I drew one visitor's attention to the "bird on a stick" below the man, and asked him what he thought the bird was. The visitor stated that it must be the world's oldest lawn ornament. You've got to love a good sense of humor.

This is how I'll leave my opening post. I'm curious about what other posters have to say about Lascaux and the other painted European caves. I'm eager to learn all I can, and I look forward to your comments and contributions. :tu:

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Well those in the pics are just animals and not all that interesting. Its obvious they lived with animals, relied on them, studoed them etc..

I find the ones of 'mythological entities' and also elaborite shapes far more interesting as speculation can run rampant.

Id definitely love to know what influened some of those bizarre figured paintings.

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Well those in the pics are just animals and not all that interesting. Its obvious they lived with animals, relied on them, studoed them etc..

I find the ones of 'mythological entities' and also elaborite shapes far more interesting as speculation can run rampant.

Id definitely love to know what influened some of those bizarre figured paintings.

Well, in the Hall of the Bulls in Lascaux there is a very odd animal:

tumblr_m9spll0dP91rz6thlo1_500.jpg

Someone decades ago, who evidently was not very observant, nicknamed it the "Unicorn" and oddly the name stuck. But what is it? A pair of French historians once described it as "...the body of a rhinoceros, the withers of a bear or bison, the head and spots of a big cat, the tail of a horse." I asked a kid in the exhibit what he thought it was, and he replied, "It's probably a mistake." I admit to some laughter at his answer. We can't know what this creature is supposed to represent, but it certainly is not an animal that ever existed. Nor is it a mistake. It meant something to the person who painted it 20,000 years ago, but it's meaning is lost to us. Possible explanations bring us into the realm of shamanism, which is a popular modern theory for the cave paintings.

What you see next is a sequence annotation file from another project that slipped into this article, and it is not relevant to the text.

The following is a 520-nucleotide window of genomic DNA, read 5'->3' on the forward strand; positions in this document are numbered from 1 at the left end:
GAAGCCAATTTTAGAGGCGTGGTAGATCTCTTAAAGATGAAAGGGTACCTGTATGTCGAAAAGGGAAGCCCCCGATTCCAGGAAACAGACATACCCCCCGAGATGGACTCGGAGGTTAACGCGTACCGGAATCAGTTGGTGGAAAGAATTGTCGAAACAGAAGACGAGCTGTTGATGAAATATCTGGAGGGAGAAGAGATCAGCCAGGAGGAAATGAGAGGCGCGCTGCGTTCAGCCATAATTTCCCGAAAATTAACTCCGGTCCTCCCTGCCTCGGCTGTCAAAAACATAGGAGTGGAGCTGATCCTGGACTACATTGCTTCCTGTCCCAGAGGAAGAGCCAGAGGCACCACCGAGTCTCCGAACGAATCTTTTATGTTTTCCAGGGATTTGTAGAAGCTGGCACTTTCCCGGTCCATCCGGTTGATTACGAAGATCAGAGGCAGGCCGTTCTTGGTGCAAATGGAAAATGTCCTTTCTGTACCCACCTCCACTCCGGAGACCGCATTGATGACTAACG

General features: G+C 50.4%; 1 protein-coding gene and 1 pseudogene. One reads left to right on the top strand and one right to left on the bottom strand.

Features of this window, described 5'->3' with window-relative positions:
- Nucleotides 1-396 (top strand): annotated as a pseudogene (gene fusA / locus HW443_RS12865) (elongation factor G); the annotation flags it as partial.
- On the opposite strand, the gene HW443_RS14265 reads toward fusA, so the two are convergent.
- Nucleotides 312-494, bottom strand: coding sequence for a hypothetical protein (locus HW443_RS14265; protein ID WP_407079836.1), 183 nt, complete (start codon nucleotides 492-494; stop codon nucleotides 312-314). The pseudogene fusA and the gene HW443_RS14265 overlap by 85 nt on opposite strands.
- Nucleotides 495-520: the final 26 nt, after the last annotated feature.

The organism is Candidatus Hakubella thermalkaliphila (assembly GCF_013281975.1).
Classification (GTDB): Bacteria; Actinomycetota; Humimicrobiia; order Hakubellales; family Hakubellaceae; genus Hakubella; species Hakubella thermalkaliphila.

I disagree that the animals are not interesting. I confess to feeling much the same until I started studying Paleolithic cave art and saw the exhibit's precise recreations for myself. This constitutes highly sophisticated artwork, much of which displays masterful execution of perspective and movement, as well as incredibly realistic shading and color usage. And from 20,000 years ago, no less. It takes highly trained, experienced artists to recreate the figures today.

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Could be a steer maybe even an extinct form. These are all amazing though given the age ..

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A must see documentary by Werner Herzog; Cave of Forgotten Dreams. This version I found has Spanish subtitles but it's not that distracting. If anyone has a better version please feel free to post it.

[media=]http://www.youtube.com/watch?v=7r06Y6EU7Bw[/media]

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Posted (edited)